My First Visit to Nawlins

The United States is filled with lots of cool cities that have lots of cool things.  I feel very fortunate to have spent and be spending a large portion of my formative years in New York City where it seems like you can have any type of experience you want at any hour of the day.

I love New York.  And, there are many other cities I have a passion to explore.

One of those cities is New Orleans.

Similar to my obsession with Austin, TX,  my fascination with New Orleans sprang up out of nowhere.  I don't think it has to do with Mardi Gras, but maybe I can attribute it to Jazz Fest?  Whatever it is, New Orleans has been in the Top 5 of my "Places to Visit in the US" for a while now.

Feeling spontaneous one dreary winter afternoon, I started looking up flights (and hotels) for Jazz Fest 2014.  Clearly, I was too late in the game as all the decent places had been booked and flight fares were astronomical.  I spoke to my mom about this and asked her when she had last been in New Orleans, if ever.  Her response was something along the lines of "Gee, it may have been in....I don't know...the Seventies".  It was time for her to return.

In honor of Mother's Day, we decided to book a weekend trip to New Orleans for my first visit to the city, to Louisiana, and to The South (as far as I'm concerned).  In preparation for this trip we spent hours combing through Trip Advisor reviews, blog posts, recommendations from friends etc, to find the best places to eat in the city.  Sites and attractions?  We'd figure that out later.

Our list was huge.  With a weekend trip, unfortunately there are only so many meals that can be had.  We settled on the following:
Saturday Breakfast
Saturday Lunch
Saturday Happy Hour (maybe)
Saturday Dinner
Sunday Brunch
Sunday Snack (maybe)

Arriving late Friday night may have set us back a Friday night dinner, but we have jobs.

There were so many places to choose from -- local recommendations and tourist traps (Cafe du Monde beignets, anyone?) -- but it was really hard to choose.  My next post will give you a closer look at where we ended up eating, what we ordered etc.

Cafe Au Lait.  No Beignets for the Gluten Free!
Once we arrived, we spent the majority of our time in the French Quarter where our Bed & Breakfast, Grenoble House, was located.  Here's a tip for those traveling to NOLA and looking to get the most out of the city in the least amount of time:  stay somewhere convenient and budget-friendly.  The Grenoble House was listed as the top spot in New Orleans according to Trip Advisor.  It was fine.  Our room did feel a bit off the beaten path (it was next to the circuit board and "control panel" for heat, electricity etc) and the large sitting room and kitchen were unnecessary given how little time we spent in the space.  But, the staff was lovely and it was a perfect location for our forays.

On Saturday we walked through the French Quarter and along the Waterfront and admired the clean-up routine taking place on Bourbon Street.  We briefly perused the French Market and commented on how the same junk is sold whether you're in NY, NOLA, or Norway, took the Trolley Car down St. Charles Street and visited the Touro Synagogue (they have a beautiful Sanctuary and a great story), tried lots of Hot Sauce and Pralines, and also managed to pop-into many shops along the way.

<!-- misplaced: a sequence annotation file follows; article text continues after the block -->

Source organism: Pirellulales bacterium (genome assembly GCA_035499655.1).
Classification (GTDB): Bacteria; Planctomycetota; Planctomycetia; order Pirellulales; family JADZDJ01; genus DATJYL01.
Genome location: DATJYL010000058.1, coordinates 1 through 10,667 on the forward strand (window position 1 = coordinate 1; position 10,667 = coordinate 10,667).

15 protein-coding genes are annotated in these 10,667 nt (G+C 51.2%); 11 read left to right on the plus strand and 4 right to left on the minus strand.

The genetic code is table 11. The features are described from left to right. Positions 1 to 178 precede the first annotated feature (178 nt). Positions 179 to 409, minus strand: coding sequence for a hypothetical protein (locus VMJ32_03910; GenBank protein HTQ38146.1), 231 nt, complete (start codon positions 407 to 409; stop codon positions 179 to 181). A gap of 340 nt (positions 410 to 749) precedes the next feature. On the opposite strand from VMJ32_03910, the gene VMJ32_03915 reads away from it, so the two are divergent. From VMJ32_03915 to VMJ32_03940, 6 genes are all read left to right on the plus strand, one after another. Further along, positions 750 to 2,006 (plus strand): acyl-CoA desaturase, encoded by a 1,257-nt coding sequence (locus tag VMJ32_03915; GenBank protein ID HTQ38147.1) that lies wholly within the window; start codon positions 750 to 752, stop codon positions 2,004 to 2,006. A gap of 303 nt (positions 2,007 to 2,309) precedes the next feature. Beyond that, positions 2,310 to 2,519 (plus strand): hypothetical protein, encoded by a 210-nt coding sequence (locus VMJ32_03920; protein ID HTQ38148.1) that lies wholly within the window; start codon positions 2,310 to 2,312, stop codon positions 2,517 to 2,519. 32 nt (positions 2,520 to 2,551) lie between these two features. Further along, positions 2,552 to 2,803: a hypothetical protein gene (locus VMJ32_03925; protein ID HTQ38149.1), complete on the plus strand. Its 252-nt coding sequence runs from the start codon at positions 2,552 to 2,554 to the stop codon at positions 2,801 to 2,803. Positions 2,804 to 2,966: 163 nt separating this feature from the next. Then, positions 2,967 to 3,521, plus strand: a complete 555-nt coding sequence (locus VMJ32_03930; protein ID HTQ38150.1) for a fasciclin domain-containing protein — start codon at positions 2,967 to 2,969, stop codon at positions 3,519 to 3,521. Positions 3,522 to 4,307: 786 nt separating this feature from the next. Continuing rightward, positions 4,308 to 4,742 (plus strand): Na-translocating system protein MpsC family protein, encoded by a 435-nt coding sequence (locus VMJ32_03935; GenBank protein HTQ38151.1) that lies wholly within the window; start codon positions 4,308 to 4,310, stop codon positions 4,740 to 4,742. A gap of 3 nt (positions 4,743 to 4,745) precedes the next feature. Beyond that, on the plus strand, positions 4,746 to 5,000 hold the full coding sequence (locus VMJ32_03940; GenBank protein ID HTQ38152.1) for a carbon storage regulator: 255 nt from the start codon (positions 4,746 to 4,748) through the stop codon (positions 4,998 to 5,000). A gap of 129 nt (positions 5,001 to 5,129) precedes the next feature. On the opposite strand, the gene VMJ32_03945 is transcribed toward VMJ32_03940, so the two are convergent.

A permanent Sukkah in the Courtyard at Touro Synagogue

Ceiling in the Sanctuary
Original Blueprints from Touro Synagogue when it was located in the French Quarter

We also got to witness the famous New Orleans parades complete with dancing in the street and a brass band.  This one was celebrating a wedding and we loved the high energy festivities!

Wedding Parade
Warning: if you buy something in the French Quarter, it will likely be emblazoned with a Fleur de Lis.

After lunch and a much needed nap, we sang along to the Dueling Pianos at Pat O'Briens, observed the spectacle of Bourbon Street complete with people throwing Mardi Gras beads from balconies, scantily clad and oddly clad people roaming from bar to bar, Bachelors, Bachelorettes, and all and everything in between.  Our dinner was delicious and we were stuffed and exhausted and ready for bed by 12:30.

Sunday brought yet another eating extravaganza with a famous Jazz Brunch.  The weather was iffy and sporadic downpours had us grab the trolley and head to the WWII Museum.  Bummed that my sister couldn't join us for the weekend, we got off the trolley a few stops early to take a picture at Julia Street.

Julia Street

The WWII Museum was wonderful.  They have an excellent exhibit about D-Day and pay homage to Andrew Higgins and Higgins Industries, the New Orleans-based company, that designed and manufactured the amphibious boats used for the D-Day operations.  A highlight of the museum was the 40 minute film, narrated by Tom Hanks, that gives the viewer an in-depth (and 4D) experience into how the US was involved in WWII and fought diligently on two fronts -- one in Europe, and one in the Pacific.  Absolutely worth the extra ticket fee.

By the time we were done with all that, it was time to head to the airport and back to New York.  There were many, many places to see and activities to do (SWAMP TOURS!) that we didn't have time for.

As I say about many places after I leave,  I will be back.

And since I loved every meal we had, here are my recommendations:

Saturday Breakfast:  Meals from the Heart Cafe
Saturday Lunch:  The Joint
Saturday Afternoon:  Rather than Happy Hour, at some point Saturday evening head to Pat O'Briens for their Signature Hurricane cocktail and dueling pianos in the Piano Bar
Saturday Dinner:  GW Fins
Sunday Jazz Brunch:  Arnaud's

Stay tuned for an in-depth view of them all!


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